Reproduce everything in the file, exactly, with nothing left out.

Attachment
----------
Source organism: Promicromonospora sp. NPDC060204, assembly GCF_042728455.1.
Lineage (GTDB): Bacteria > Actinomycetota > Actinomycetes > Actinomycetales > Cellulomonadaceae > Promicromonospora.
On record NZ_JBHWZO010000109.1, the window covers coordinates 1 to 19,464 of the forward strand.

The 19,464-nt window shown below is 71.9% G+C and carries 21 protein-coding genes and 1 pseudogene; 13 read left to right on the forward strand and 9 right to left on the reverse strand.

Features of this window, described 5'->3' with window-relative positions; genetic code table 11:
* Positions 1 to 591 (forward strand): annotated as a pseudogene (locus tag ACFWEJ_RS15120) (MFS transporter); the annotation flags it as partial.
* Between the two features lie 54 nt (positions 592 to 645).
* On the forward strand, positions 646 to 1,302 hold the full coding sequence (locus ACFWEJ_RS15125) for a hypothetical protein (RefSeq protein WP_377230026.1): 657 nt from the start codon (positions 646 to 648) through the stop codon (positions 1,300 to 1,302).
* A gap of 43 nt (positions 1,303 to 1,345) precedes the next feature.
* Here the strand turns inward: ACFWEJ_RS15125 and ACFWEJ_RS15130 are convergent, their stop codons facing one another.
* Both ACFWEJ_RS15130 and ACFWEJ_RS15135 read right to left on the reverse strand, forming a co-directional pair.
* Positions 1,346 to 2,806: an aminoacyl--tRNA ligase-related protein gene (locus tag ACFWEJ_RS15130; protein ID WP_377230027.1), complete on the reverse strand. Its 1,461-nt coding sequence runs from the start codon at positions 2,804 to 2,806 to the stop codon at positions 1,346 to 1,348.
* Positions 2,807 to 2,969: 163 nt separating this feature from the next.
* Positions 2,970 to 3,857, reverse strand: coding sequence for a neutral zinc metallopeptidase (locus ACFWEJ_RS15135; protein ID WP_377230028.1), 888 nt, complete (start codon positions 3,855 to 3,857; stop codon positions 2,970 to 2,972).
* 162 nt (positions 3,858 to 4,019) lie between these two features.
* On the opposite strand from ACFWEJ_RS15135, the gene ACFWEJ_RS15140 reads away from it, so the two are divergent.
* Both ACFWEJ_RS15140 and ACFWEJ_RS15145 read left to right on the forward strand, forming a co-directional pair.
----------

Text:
Source organism: Promicromonospora sp. NPDC060204, assembly GCF_042728455.1.
Lineage (GTDB): Bacteria > Actinomycetota > Actinomycetes > Actinomycetales > Cellulomonadaceae > Promicromonospora.
On record NZ_JBHWZO010000109.1, the window covers coordinates 1 to 19,464 of the forward strand.

The 19,464-nt window shown below is 71.9% G+C and carries 21 protein-coding genes and 1 pseudogene; 13 read left to right on the forward strand and 9 right to left on the reverse strand.

Features of this window, described 5'->3' with window-relative positions; genetic code table 11:
* Positions 1 to 591 (forward strand): annotated as a pseudogene (locus tag ACFWEJ_RS15120) (MFS transporter); the annotation flags it as partial.
* Between the two features lie 54 nt (positions 592 to 645).
* On the forward strand, positions 646 to 1,302 hold the full coding sequence (locus ACFWEJ_RS15125) for a hypothetical protein (RefSeq protein WP_377230026.1): 657 nt from the start codon (positions 646 to 648) through the stop codon (positions 1,300 to 1,302).
* A gap of 43 nt (positions 1,303 to 1,345) precedes the next feature.
* Here the strand turns inward: ACFWEJ_RS15125 and ACFWEJ_RS15130 are convergent, their stop codons facing one another.
* Both ACFWEJ_RS15130 and ACFWEJ_RS15135 read right to left on the reverse strand, forming a co-directional pair.
* Positions 1,346 to 2,806: an aminoacyl--tRNA ligase-related protein gene (locus tag ACFWEJ_RS15130; protein ID WP_377230027.1), complete on the reverse strand. Its 1,461-nt coding sequence runs from the start codon at positions 2,804 to 2,806 to the stop codon at positions 1,346 to 1,348.
* Positions 2,807 to 2,969: 163 nt separating this feature from the next.
* Positions 2,970 to 3,857, reverse strand: coding sequence for a neutral zinc metallopeptidase (locus ACFWEJ_RS15135; protein ID WP_377230028.1), 888 nt, complete (start codon positions 3,855 to 3,857; stop codon positions 2,970 to 2,972).
* 162 nt (positions 3,858 to 4,019) lie between these two features.
* On the opposite strand from ACFWEJ_RS15135, the gene ACFWEJ_RS15140 reads away from it, so the two are divergent.
* Both ACFWEJ_RS15140 and ACFWEJ_RS15145 read left to right on the forward strand, forming a co-directional pair.